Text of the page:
Will FinTech Save the Environment?

Will FinTech Save the Environment?

What is green finance, and how will innovations in financial technology (FinTech) impact the environment? The United Nations Environmental Program is banking on new financial technologies to address several issues where environmental stewardship and sustainable development align.

Sustainable development through new and innovative FinTech will, hopefully, address several issues that are keeping large groups of the world population living in extreme poverty and excluded from formal financial systems. The World Bank and other global development groups estimate that about half the world’s population, between 2 billion and 2.5 billion people, do not have bank accounts or access to formal financial services, such as credit, savings, or insurance. The goal is universal financial inclusion by 2020.

Financial inclusion is challenged by issues of identity, privacy, rural access to services, and cultural challenges such as women’s and children’s issues. The lack of infrastructure and financial inclusion for half the world’s population is seen as one of the primary roadblocks to sustainable global development.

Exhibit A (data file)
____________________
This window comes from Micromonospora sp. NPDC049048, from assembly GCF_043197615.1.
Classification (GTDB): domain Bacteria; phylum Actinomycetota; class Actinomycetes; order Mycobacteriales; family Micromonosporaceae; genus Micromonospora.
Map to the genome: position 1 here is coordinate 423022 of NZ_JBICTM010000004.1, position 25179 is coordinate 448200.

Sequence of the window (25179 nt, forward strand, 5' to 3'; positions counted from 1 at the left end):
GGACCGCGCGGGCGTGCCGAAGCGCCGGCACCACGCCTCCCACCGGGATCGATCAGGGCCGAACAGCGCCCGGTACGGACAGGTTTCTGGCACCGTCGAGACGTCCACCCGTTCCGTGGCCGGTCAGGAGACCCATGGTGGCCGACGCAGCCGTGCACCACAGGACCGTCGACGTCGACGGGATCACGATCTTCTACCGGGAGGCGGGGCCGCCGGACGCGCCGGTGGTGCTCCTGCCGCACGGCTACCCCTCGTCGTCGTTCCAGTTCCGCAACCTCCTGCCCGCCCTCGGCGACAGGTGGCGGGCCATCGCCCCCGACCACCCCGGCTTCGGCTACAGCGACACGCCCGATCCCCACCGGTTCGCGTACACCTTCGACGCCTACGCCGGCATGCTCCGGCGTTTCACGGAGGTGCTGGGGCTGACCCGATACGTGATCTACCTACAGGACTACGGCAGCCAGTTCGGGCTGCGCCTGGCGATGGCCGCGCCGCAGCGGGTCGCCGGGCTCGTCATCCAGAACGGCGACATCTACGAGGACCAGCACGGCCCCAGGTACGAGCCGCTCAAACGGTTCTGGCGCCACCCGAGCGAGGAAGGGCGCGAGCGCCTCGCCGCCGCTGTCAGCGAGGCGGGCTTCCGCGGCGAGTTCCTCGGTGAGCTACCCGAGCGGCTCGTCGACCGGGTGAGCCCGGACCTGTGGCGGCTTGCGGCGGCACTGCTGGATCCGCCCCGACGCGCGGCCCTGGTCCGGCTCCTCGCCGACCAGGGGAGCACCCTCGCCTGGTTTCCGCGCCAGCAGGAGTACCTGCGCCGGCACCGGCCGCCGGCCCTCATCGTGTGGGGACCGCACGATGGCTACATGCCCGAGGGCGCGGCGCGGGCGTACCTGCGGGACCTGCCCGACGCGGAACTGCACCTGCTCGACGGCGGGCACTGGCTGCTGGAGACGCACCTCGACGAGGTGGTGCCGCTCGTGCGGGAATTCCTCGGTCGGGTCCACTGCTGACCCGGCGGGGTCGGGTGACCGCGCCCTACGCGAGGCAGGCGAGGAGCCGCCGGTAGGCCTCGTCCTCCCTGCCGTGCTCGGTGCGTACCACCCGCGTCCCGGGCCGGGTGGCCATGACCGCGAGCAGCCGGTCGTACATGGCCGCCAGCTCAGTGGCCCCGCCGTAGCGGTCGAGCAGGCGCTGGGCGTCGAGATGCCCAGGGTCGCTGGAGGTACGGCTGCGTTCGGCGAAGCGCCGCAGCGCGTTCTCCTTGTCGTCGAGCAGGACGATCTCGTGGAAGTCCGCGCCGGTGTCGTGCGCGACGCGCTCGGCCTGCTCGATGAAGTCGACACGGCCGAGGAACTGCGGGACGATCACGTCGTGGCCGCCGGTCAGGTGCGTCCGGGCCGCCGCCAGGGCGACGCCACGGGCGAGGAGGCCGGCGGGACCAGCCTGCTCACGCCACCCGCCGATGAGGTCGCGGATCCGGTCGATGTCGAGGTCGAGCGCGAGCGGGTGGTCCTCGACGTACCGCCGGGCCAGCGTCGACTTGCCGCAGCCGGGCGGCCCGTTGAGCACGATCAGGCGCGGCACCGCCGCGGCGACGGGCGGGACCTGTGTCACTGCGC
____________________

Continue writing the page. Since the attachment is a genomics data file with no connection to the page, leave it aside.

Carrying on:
FinTech – the slang name for innovations in financial technology – has, in many parts of the world with large unbanked populations, leap-frogged from a cash economy over credit and debit cards, to mobile money for both point of sale and bill payments. With strong internet use and smartphone technology, for instance, China is spearheading efforts at moving into a cashless economy. Estimates are that 60% of the population has internet access; the current population is 710 million. The developments have addressed issues of rural access, identity, and credit scoring using alternative variables. The majority of access to the mobile money system in China is through WeChat and AliPay.

Mobile money systems such as digital wallets are significantly less costly to run on average compared to traditional financial systems such as brick and mortar banks. There is a carbon footprint saving as well when moving from a paper-based to a digital system. For those in rural areas, transportation savings when accessing financial services can be significant. The significance of these individual small savings, though, needs to be multiplied by the global population who are currently unbanked. The increased access to formal financial services by half the world’s population will fuel both human development and a sustainable future.   

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